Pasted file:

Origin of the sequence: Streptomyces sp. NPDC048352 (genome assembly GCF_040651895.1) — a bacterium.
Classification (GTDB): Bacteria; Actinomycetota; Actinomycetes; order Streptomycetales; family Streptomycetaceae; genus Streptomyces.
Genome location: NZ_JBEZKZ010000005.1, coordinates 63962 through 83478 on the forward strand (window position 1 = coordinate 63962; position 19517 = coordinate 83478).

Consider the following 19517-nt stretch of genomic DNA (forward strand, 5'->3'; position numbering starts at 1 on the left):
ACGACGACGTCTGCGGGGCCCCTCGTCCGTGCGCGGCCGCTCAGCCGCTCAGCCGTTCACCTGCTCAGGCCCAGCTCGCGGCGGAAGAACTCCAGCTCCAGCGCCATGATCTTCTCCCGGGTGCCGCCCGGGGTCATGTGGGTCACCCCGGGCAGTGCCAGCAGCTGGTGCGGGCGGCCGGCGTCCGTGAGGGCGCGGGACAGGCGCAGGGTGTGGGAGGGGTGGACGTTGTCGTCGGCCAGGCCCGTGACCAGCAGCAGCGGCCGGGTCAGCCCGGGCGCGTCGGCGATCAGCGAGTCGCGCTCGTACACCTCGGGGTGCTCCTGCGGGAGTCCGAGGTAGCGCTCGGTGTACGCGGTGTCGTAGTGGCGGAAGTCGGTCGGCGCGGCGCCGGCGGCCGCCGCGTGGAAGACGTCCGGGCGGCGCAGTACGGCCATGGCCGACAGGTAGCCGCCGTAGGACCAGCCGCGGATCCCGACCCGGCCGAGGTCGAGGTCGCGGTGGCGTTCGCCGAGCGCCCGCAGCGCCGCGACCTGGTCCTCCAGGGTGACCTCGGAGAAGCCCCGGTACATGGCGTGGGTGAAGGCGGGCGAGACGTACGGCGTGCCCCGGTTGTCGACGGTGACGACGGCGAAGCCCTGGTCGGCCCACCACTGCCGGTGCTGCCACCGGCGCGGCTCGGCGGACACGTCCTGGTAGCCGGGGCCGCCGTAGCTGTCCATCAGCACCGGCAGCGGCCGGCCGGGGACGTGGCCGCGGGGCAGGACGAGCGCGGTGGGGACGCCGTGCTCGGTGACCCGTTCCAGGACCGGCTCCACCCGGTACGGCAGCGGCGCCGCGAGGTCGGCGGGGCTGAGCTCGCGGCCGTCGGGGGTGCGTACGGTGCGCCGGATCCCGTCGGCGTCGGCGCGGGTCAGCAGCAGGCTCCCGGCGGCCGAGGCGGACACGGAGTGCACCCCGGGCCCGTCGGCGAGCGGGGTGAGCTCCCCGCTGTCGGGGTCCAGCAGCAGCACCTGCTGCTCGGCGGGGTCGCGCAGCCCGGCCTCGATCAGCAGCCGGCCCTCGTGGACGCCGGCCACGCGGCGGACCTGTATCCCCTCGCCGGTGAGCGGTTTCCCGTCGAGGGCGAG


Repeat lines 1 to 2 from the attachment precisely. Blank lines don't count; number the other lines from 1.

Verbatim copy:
Origin of the sequence: Streptomyces sp. NPDC048352 (genome assembly GCF_040651895.1) — a bacterium.
Classification (GTDB): Bacteria; Actinomycetota; Actinomycetes; order Streptomycetales; family Streptomycetaceae; genus Streptomyces.